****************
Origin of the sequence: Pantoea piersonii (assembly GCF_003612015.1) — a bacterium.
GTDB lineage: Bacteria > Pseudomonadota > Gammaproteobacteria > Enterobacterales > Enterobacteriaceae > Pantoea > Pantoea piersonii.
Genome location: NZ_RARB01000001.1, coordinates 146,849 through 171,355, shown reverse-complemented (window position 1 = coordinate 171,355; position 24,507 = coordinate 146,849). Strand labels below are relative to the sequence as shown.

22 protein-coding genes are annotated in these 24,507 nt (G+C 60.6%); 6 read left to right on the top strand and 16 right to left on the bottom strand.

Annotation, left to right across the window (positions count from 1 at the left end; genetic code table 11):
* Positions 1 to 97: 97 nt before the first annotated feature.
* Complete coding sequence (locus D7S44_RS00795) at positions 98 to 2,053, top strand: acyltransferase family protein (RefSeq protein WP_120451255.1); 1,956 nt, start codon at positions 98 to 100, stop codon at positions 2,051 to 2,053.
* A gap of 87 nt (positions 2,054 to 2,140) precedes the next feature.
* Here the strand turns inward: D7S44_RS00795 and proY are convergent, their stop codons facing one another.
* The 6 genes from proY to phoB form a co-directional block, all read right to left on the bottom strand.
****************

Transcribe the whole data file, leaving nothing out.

Origin of the sequence: Pantoea piersonii (assembly GCF_003612015.1) — a bacterium.
GTDB lineage: Bacteria > Pseudomonadota > Gammaproteobacteria > Enterobacterales > Enterobacteriaceae > Pantoea > Pantoea piersonii.
Genome location: NZ_RARB01000001.1, coordinates 146,849 through 171,355, shown reverse-complemented (window position 1 = coordinate 171,355; position 24,507 = coordinate 146,849). Strand labels below are relative to the sequence as shown.

22 protein-coding genes are annotated in these 24,507 nt (G+C 60.6%); 6 read left to right on the top strand and 16 right to left on the bottom strand.

Annotation, left to right across the window (positions count from 1 at the left end; genetic code table 11):
* Positions 1 to 97: 97 nt before the first annotated feature.
* Complete coding sequence (locus D7S44_RS00795) at positions 98 to 2,053, top strand: acyltransferase family protein (RefSeq protein WP_120451255.1); 1,956 nt, start codon at positions 98 to 100, stop codon at positions 2,051 to 2,053.
* A gap of 87 nt (positions 2,054 to 2,140) precedes the next feature.
* Here the strand turns inward: D7S44_RS00795 and proY are convergent, their stop codons facing one another.
* The 6 genes from proY to phoB form a co-directional block, all read right to left on the bottom strand.